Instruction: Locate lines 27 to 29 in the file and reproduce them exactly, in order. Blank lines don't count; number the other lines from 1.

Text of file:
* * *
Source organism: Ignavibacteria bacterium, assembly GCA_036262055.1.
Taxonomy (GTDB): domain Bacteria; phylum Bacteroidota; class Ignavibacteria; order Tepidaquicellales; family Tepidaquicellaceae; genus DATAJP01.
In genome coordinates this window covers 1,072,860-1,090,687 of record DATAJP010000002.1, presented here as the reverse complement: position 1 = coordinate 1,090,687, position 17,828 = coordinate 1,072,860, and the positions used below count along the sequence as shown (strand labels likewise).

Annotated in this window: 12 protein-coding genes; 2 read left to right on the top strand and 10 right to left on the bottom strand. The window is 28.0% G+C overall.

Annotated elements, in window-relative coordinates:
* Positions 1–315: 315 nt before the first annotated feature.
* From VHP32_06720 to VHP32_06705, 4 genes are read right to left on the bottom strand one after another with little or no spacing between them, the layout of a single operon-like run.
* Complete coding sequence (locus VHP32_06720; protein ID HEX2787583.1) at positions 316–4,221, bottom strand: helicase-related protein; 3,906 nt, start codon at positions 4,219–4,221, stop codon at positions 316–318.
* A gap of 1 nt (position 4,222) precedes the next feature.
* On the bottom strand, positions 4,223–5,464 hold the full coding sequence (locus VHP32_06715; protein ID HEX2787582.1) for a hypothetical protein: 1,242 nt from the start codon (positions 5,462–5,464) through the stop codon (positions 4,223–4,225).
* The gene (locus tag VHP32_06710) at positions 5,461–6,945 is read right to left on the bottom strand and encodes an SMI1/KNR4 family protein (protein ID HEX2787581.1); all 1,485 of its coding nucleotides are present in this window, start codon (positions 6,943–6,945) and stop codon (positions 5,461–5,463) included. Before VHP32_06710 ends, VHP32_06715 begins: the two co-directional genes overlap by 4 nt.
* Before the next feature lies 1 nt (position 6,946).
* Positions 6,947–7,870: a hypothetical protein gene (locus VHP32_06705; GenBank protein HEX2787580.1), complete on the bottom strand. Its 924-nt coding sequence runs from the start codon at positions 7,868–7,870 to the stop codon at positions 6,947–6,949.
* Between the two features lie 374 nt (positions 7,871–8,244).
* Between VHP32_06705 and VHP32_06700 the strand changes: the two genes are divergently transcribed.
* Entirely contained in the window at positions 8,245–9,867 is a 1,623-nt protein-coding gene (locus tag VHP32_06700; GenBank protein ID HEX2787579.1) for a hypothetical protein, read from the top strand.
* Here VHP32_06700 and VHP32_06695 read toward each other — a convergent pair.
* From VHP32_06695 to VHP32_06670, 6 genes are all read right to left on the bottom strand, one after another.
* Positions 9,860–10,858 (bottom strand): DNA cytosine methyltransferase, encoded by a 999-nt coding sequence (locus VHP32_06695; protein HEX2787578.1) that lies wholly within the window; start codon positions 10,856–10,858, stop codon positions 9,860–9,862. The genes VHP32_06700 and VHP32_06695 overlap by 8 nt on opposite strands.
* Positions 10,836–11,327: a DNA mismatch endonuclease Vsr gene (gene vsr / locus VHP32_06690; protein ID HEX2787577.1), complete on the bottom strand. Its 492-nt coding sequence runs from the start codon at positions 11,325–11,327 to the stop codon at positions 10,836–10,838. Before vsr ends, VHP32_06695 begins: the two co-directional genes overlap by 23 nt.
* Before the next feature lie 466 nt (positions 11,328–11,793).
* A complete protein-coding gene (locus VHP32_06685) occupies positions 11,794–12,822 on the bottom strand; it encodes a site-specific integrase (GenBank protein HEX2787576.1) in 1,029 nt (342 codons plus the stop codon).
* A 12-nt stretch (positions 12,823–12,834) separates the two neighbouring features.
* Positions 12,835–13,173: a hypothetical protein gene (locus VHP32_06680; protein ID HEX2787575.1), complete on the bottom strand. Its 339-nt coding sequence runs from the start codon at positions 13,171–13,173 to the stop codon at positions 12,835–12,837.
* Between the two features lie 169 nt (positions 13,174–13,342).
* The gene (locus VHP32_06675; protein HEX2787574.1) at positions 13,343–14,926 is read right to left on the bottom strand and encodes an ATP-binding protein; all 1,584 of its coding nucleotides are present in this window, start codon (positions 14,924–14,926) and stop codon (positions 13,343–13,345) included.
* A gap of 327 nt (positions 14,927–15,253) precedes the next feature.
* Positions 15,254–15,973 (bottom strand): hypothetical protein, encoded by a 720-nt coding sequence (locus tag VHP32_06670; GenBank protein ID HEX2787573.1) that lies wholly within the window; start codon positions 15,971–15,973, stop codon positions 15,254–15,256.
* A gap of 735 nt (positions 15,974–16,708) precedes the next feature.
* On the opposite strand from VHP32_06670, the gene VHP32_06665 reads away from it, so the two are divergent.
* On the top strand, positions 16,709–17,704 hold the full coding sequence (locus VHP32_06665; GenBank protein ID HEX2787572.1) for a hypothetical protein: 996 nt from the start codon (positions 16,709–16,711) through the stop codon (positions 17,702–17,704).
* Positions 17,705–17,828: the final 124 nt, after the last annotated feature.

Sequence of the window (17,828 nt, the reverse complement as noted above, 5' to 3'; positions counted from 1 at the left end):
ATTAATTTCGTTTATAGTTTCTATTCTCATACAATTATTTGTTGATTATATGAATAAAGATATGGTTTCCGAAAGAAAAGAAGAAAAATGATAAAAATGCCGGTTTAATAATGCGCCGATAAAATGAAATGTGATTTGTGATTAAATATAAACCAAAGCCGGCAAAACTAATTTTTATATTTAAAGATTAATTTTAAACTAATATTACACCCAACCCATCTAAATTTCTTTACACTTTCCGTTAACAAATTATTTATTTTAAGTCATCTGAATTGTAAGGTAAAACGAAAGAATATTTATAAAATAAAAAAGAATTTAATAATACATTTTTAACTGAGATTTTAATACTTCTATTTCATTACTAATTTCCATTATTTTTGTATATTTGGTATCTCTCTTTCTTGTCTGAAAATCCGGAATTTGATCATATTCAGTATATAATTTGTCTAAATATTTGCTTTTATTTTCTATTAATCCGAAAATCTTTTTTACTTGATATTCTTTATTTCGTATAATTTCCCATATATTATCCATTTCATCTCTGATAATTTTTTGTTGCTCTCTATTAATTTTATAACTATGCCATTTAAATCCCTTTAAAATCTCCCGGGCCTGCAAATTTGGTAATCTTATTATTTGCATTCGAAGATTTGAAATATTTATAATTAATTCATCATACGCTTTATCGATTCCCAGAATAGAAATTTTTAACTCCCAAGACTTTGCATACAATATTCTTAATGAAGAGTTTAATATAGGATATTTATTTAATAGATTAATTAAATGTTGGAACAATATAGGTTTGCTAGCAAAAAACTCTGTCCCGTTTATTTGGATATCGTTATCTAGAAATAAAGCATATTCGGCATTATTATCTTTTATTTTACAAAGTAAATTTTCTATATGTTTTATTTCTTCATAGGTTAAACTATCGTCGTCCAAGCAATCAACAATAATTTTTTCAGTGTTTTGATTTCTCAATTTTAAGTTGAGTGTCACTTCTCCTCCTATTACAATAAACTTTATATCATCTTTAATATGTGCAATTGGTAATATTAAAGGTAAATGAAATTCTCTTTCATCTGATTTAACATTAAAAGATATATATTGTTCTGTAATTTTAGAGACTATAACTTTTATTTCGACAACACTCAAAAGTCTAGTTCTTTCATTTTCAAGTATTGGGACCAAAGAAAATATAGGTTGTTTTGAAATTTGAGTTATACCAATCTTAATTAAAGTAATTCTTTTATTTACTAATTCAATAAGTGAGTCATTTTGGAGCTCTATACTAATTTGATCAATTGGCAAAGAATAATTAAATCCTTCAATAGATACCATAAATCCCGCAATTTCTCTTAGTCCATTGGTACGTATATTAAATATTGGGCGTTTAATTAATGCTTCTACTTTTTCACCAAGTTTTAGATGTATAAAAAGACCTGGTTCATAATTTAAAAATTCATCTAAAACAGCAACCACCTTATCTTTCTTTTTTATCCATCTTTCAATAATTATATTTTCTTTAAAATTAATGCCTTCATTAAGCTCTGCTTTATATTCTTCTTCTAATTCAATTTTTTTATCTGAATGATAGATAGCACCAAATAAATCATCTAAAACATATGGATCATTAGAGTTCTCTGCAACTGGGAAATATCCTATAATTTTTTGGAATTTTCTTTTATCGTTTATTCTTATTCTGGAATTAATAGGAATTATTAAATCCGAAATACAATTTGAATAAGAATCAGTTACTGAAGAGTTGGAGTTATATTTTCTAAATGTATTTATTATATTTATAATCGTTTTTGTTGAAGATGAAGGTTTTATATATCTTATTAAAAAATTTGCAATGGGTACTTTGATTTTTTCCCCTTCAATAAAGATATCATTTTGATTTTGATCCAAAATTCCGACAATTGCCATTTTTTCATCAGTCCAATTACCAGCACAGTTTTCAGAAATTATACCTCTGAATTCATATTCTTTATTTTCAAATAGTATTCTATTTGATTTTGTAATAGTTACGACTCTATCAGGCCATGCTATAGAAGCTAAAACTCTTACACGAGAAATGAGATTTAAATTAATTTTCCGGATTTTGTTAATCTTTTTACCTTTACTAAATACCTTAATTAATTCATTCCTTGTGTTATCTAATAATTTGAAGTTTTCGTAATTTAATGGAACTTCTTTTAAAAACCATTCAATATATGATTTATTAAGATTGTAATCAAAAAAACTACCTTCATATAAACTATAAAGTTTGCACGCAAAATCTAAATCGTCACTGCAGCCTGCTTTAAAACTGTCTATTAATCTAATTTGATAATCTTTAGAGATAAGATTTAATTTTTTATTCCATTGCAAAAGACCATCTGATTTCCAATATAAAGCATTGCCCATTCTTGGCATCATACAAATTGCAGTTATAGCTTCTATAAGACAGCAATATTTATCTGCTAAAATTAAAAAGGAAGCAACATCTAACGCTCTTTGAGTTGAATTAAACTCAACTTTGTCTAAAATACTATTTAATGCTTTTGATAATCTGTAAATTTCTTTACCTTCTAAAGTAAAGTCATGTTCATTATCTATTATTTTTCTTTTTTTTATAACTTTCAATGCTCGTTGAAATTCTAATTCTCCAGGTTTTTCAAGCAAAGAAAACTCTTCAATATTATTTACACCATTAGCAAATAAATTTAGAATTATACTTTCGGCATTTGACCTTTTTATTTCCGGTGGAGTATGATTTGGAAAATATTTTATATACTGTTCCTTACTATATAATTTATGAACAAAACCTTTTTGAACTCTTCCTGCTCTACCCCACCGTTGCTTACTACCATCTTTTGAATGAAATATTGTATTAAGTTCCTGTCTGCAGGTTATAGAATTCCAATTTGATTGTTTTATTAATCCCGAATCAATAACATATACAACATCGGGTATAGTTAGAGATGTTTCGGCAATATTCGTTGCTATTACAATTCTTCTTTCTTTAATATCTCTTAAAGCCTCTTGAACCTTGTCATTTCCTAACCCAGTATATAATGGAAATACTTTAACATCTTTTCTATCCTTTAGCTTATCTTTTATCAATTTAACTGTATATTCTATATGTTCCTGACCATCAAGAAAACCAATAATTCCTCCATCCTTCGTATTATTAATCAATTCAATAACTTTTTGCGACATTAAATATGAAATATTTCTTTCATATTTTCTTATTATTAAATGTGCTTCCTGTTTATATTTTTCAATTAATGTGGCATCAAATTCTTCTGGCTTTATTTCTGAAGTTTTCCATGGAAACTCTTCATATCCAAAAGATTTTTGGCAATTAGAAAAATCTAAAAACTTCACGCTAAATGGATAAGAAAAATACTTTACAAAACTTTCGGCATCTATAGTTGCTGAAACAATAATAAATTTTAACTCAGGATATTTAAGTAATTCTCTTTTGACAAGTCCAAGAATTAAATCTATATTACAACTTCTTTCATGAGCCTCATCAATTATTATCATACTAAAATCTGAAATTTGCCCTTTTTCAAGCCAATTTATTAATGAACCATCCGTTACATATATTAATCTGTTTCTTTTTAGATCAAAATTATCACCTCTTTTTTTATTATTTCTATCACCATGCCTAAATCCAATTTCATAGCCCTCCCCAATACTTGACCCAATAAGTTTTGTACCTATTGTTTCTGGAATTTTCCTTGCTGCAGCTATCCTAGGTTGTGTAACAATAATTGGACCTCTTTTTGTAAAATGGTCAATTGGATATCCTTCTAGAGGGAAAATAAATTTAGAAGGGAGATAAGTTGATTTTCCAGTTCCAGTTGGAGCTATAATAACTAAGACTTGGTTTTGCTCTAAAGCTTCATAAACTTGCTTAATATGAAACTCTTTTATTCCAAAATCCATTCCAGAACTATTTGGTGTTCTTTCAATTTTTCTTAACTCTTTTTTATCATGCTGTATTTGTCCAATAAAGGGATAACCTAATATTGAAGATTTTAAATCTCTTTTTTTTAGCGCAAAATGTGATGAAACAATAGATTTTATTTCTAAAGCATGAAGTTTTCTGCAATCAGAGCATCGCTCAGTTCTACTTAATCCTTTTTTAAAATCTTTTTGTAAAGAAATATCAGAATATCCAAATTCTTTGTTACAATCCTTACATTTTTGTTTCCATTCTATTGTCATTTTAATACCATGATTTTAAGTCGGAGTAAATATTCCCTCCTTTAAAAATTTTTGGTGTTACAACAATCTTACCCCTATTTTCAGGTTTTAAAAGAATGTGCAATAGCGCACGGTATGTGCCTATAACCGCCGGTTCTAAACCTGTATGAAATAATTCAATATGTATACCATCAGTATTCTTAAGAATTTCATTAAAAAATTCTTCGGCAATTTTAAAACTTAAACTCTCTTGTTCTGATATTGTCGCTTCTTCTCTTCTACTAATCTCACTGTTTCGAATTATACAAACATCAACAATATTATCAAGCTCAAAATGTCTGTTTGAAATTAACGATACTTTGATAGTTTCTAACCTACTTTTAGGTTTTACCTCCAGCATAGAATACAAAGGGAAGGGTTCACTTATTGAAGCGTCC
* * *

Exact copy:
* A gap of 327 nt (positions 14,927–15,253) precedes the next feature.
* Positions 15,254–15,973 (bottom strand): hypothetical protein, encoded by a 720-nt coding sequence (locus tag VHP32_06670; GenBank protein ID HEX2787573.1) that lies wholly within the window; start codon positions 15,971–15,973, stop codon positions 15,254–15,256.
* A gap of 735 nt (positions 15,974–16,708) precedes the next feature.